Diagrams for VC HTTP API work [was Re: [AGENDA] VC HTTP API Work Item - August 17th 2021] Joe Andrieu (Monday, 16 August)
1. There are sequence and communications diagrams for both issuance and verification, plus a class diagram.
VC-HTTP-API new sequence diagram Joe Andrieu (Tuesday, 21 September)
Issuer API Cross Trust Boundary Scoping - VC-HAPI (f.k.a. VC-HTTP-API) Brian Richter (Saturday, 24 July)
I think I'm starting to understand how RAR fits into this picture. This decision can be made for us by punting the question to the authorization process entirely. With RAR we can force the user to authorize for the actual subject they are issuing the credential about. Is Alice authorized to issue VCs with claims about did:example:12345? To answer that question Alice asks for a token with the following RAR request
RAR Structures for VC HTTP API Justin Richer (Wednesday, 21 July)
It seemed like a good idea when I first invented it a decade ago: https://blue-button.github.io/blue-button-plus-pull/#scopes or when it got pulled into other efforts like https://openid.net/specs/openid-heart-fhir-oauth2-1_0-2017-05-31.html… and Orie even suggested the following set of parameterized scopes for this API:
'create:credentials': Grants permission to create credentials
'derive:credentials': Grants permission to derive credentials
'create:presentations': Grants permission to create presentations
'verify:presentations': Grants permission to verify presentations
'exchange:presentations': Grants permission to exchange presentations
So what’s the problem? I can say with full confidence after years of experience building and deploying systems to support parameterized scopes like this that they are fragile, awkward, and lead to insecure corner cases.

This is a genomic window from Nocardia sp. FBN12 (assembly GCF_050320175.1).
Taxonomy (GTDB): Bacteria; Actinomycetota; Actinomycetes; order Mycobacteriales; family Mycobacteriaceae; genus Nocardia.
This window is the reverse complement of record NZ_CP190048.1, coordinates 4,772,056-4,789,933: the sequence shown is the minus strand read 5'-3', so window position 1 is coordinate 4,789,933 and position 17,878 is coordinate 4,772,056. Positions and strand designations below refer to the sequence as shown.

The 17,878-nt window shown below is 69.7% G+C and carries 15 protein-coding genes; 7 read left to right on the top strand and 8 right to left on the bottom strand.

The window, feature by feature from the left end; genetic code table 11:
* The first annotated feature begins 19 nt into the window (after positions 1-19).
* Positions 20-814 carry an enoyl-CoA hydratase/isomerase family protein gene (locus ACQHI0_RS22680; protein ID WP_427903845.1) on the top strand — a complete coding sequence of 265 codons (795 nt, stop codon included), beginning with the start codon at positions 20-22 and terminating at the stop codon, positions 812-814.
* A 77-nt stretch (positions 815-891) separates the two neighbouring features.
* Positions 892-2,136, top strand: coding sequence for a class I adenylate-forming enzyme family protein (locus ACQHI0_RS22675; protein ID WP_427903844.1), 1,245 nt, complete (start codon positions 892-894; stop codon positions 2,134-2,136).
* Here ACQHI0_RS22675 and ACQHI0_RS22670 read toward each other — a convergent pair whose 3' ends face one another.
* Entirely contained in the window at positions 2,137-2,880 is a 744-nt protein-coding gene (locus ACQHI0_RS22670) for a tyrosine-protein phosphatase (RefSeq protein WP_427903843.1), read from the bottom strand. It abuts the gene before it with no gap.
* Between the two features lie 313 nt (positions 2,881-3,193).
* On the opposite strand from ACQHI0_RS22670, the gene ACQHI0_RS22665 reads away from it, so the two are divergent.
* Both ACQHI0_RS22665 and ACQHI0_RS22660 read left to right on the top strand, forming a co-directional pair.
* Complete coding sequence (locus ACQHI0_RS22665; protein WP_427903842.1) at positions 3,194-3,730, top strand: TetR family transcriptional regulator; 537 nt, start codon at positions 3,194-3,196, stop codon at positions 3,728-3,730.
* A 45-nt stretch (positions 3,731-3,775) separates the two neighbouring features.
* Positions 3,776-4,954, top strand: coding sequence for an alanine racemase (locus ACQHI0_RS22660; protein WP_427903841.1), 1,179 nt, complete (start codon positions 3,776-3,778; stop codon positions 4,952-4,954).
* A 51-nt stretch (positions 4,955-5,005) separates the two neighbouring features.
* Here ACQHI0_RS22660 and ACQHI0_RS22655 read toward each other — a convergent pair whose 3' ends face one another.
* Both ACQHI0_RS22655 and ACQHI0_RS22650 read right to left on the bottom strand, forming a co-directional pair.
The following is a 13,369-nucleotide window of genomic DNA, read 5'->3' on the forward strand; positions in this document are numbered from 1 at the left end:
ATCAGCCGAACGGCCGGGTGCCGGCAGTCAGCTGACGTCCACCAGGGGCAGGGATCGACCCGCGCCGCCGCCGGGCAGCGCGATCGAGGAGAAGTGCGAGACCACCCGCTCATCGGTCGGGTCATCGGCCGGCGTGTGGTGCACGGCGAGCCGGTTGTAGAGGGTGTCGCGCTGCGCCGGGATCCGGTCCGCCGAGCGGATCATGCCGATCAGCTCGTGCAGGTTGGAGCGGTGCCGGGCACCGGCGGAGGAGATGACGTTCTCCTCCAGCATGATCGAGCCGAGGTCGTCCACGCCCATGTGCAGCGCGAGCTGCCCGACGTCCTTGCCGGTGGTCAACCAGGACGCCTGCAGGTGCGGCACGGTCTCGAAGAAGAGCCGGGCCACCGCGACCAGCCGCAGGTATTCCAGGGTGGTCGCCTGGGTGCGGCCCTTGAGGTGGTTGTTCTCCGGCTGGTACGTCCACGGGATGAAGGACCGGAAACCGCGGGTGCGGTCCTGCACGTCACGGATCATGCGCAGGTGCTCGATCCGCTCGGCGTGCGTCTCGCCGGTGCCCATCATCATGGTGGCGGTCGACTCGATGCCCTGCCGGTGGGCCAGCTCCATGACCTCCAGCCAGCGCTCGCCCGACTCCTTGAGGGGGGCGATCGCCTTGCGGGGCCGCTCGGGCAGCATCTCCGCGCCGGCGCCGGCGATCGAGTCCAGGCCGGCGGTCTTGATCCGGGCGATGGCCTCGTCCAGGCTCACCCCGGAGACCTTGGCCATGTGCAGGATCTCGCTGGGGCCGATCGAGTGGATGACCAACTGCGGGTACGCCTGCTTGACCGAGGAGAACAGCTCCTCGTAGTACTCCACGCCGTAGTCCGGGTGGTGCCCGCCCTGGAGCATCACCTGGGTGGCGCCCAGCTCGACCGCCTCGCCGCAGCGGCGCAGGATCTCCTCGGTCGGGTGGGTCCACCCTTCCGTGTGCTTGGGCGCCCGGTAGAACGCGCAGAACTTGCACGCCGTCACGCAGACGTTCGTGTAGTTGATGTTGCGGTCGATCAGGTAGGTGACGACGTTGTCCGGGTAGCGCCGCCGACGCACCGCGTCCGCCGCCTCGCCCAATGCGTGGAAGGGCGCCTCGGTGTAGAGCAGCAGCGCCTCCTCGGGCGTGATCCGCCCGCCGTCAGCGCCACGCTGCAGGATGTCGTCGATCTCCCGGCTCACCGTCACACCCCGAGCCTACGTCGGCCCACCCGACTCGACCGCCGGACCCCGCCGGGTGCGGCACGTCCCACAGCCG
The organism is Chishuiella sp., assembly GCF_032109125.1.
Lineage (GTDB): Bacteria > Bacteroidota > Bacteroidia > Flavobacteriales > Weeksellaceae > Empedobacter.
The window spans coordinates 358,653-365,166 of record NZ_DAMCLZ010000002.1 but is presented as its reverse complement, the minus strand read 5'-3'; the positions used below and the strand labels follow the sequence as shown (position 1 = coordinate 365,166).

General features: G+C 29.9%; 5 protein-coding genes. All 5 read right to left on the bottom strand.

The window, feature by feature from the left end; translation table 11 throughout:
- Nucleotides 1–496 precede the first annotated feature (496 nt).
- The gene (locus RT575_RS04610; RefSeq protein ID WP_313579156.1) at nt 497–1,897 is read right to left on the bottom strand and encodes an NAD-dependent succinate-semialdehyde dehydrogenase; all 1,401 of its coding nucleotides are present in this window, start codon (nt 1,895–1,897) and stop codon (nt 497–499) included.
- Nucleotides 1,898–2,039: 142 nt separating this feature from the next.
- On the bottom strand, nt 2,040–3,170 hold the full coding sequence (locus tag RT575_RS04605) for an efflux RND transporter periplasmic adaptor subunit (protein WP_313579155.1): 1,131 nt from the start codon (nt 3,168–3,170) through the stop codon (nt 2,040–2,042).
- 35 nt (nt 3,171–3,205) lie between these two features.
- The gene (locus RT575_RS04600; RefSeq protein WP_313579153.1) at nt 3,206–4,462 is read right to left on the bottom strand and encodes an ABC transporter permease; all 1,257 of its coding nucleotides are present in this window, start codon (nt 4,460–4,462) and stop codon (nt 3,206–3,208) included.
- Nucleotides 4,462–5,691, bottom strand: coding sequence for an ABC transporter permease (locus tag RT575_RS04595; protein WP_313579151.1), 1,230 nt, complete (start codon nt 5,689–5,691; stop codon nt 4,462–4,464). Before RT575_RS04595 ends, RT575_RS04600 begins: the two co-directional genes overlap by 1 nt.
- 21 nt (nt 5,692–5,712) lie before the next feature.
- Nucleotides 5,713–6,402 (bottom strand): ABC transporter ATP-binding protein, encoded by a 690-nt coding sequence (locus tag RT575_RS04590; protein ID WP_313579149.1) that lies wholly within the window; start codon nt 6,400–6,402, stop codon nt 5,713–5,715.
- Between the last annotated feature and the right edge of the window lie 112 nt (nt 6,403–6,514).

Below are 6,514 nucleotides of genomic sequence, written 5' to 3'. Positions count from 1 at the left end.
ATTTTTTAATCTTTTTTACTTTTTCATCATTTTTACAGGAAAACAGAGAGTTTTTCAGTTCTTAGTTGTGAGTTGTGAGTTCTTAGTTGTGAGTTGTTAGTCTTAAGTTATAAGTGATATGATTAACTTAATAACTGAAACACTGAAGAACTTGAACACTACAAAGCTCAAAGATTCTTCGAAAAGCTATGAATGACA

Proposals addressing discoverability issues with vc-http-api Orie Steele (Tuesday, 20 July)
Proposal 1: The APIs that use OAS3.0 MUST define securitySchemes per the OAS 3.0 spec. (@OR13 proposal addresses 4)
Proposal 2: The APIs that use OAS3.0 MUST define the use of the Link Header for suite and issuer id discovery (@TallTed 's proposal addressing 1/2/3)
Proposal 3: The APIs that use OAS3.0 MUST define the use of a .well-known JSON resource for conveying supported issuer ids and suites. (@OR13 's. proposal addressing 1/2/3)
Bikeshed: Renaming the VC HTTP API Manu Sporny (Saturday, 17 July)
the fundamental issue is that stringing a bunch of consonants together ("HTTP") rarely leads to something easy to say in conversation.
VC-API Diagram for today. Focus on CHAPI Joe Andrieu (Tuesday, 2 November)
chapi.io launches, includes VC playground Manu Sporny (Monday, 27 June)
TL;DR: chapi.io is a site that helps developers integrate Verifiable Credential issuance, holding, and presentation into their applications. It includes a playground that can issue arbitrary VCs to digital wallets (web and native). It also includes tutorials on how Web Developers can add CHAPI integration to their websites. All you need to try it out is a web browser.
chapi.io playground upgrades - credential selector, resident card Manu Sporny (Wednesday, 27 July)
The credential selector is an icon-based selector for all the credentials that the chapi.io playground currently supports issuing. You can now click on an image of the credential you'd like to issue.